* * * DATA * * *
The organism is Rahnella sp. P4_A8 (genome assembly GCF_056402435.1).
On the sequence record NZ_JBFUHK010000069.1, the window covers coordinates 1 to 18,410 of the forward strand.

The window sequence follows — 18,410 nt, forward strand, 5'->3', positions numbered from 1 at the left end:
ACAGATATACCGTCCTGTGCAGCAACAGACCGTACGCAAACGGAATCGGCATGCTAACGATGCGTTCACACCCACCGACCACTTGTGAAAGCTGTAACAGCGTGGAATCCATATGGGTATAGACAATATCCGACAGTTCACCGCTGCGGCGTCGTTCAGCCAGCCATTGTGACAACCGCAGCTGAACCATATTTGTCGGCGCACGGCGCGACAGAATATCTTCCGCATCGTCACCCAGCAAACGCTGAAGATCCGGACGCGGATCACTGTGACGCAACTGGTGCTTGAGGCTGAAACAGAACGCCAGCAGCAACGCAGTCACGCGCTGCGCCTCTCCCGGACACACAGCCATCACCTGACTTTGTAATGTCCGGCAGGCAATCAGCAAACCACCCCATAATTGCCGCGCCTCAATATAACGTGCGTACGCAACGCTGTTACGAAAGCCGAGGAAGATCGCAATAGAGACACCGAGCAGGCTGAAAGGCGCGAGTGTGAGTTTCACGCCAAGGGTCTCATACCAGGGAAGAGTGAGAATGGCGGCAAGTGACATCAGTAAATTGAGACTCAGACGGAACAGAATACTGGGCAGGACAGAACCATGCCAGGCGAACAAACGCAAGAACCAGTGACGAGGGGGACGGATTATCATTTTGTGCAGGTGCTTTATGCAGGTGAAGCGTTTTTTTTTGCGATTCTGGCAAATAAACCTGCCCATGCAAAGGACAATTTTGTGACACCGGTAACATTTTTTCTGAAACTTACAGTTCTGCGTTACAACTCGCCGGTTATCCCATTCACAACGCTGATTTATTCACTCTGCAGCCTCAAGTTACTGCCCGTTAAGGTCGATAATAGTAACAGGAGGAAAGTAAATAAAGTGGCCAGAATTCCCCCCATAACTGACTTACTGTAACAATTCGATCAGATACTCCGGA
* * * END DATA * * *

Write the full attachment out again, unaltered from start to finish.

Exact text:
The organism is Rahnella sp. P4_A8 (genome assembly GCF_056402435.1).
On the sequence record NZ_JBFUHK010000069.1, the window covers coordinates 1 to 18,410 of the forward strand.

The window sequence follows — 18,410 nt, forward strand, 5'->3', positions numbered from 1 at the left end:
ACAGATATACCGTCCTGTGCAGCAACAGACCGTACGCAAACGGAATCGGCATGCTAACGATGCGTTCACACCCACCGACCACTTGTGAAAGCTGTAACAGCGTGGAATCCATATGGGTATAGACAATATCCGACAGTTCACCGCTGCGGCGTCGTTCAGCCAGCCATTGTGACAACCGCAGCTGAACCATATTTGTCGGCGCACGGCGCGACAGAATATCTTCCGCATCGTCACCCAGCAAACGCTGAAGATCCGGACGCGGATCACTGTGACGCAACTGGTGCTTGAGGCTGAAACAGAACGCCAGCAGCAACGCAGTCACGCGCTGCGCCTCTCCCGGACACACAGCCATCACCTGACTTTGTAATGTCCGGCAGGCAATCAGCAAACCACCCCATAATTGCCGCGCCTCAATATAACGTGCGTACGCAACGCTGTTACGAAAGCCGAGGAAGATCGCAATAGAGACACCGAGCAGGCTGAAAGGCGCGAGTGTGAGTTTCACGCCAAGGGTCTCATACCAGGGAAGAGTGAGAATGGCGGCAAGTGACATCAGTAAATTGAGACTCAGACGGAACAGAATACTGGGCAGGACAGAACCATGCCAGGCGAACAAACGCAAGAACCAGTGACGAGGGGGACGGATTATCATTTTGTGCAGGTGCTTTATGCAGGTGAAGCGTTTTTTTTTGCGATTCTGGCAAATAAACCTGCCCATGCAAAGGACAATTTTGTGACACCGGTAACATTTTTTCTGAAACTTACAGTTCTGCGTTACAACTCGCCGGTTATCCCATTCACAACGCTGATTTATTCACTCTGCAGCCTCAAGTTACTGCCCGTTAAGGTCGATAATAGTAACAGGAGGAAAGTAAATAAAGTGGCCAGAATTCCCCCCATAACTGACTTACTGTAACAATTCGATCAGATACTCCGGA